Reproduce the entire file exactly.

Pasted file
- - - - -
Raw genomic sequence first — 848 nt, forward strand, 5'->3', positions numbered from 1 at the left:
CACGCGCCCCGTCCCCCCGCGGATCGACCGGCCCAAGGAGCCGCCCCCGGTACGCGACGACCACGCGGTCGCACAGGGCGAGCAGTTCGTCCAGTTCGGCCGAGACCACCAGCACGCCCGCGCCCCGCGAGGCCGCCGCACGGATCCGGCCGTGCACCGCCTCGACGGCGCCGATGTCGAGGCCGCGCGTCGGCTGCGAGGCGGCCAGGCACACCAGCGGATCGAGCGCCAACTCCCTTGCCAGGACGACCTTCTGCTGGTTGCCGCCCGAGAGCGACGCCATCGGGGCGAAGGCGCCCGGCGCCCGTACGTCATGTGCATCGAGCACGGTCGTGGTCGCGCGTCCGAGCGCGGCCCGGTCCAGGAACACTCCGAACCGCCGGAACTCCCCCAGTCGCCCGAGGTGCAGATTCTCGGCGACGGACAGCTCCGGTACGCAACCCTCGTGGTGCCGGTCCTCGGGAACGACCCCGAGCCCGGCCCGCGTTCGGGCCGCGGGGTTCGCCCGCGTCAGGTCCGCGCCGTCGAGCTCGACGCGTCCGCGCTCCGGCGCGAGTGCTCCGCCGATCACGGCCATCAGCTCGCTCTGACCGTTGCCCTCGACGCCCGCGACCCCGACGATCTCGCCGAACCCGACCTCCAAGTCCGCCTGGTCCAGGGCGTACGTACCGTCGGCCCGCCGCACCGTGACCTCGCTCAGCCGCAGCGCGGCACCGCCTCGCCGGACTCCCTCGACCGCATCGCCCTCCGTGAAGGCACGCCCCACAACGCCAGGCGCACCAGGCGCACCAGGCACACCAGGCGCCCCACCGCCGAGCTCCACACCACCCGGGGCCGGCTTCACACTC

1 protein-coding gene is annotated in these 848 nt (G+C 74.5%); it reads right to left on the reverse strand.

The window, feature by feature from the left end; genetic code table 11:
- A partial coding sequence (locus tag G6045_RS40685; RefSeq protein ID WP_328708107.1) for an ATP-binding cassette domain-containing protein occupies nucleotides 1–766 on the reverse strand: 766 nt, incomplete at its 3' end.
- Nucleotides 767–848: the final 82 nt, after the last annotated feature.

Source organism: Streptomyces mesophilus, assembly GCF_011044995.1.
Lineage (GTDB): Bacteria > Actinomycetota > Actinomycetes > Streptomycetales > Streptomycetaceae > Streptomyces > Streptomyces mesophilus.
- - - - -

Raw genomic sequence first — 848 nt, forward strand, 5'->3', positions numbered from 1 at the left:
CACGCGCCCCGTCCCCCCGCGGATCGACCGGCCCAAGGAGCCGCCCCCGGTACGCGACGACCACGCGGTCGCACAGGGCGAGCAGTTCGTCCAGTTCGGCCGAGACCACCAGCACGCCCGCGCCCCGCGAGGCCGCCGCACGGATCCGGCCGTGCACCGCCTCGACGGCGCCGATGTCGAGGCCGCGCGTCGGCTGCGAGGCGGCCAGGCACACCAGCGGATCGAGCGCCAACTCCCTTGCCAGGACGACCTTCTGCTGGTTGCCGCCCGAGAGCGACGCCATCGGGGCGAAGGCGCCCGGCGCCCGTACGTCATGTGCATCGAGCACGGTCGTGGTCGCGCGTCCGAGCGCGGCCCGGTCCAGGAACACTCCGAACCGCCGGAACTCCCCCAGTCGCCCGAGGTGCAGATTCTCGGCGACGGACAGCTCCGGTACGCAACCCTCGTGGTGCCGGTCCTCGGGAACGACCCCGAGCCCGGCCCGCGTTCGGGCCGCGGGGTTCGCCCGCGTCAGGTCCGCGCCGTCGAGCTCGACGCGTCCGCGCTCCGGCGCGAGTGCTCCGCCGATCACGGCCATCAGCTCGCTCTGACCGTTGCCCTCGACGCCCGCGACCCCGACGATCTCGCCGAACCCGACCTCCAAGTCCGCCTGGTCCAGGGCGTACGTACCGTCGGCCCGCCGCACCGTGACCTCGCTCAGCCGCAGCGCGGCACCGCCTCGCCGGACTCCCTCGACCGCATCGCCCTCCGTGAAGGCACGCCCCACAACGCCAGGCGCACCAGGCGCACCAGGCACACCAGGCGCCCCACCGCCGAGCTCCACACCACCCGGGGCCGGCTTCACACTC

1 protein-coding gene is annotated in these 848 nt (G+C 74.5%); it reads right to left on the reverse strand.

The window, feature by feature from the left end; genetic code table 11:
- A partial coding sequence (locus tag G6045_RS40685; RefSeq protein ID WP_328708107.1) for an ATP-binding cassette domain-containing protein occupies nucleotides 1–766 on the reverse strand: 766 nt, incomplete at its 3' end.
- Nucleotides 767–848: the final 82 nt, after the last annotated feature.

Source organism: Streptomyces mesophilus, assembly GCF_011044995.1.
Lineage (GTDB): Bacteria > Actinomycetota > Actinomycetes > Streptomycetales > Streptomycetaceae > Streptomyces > Streptomyces mesophilus.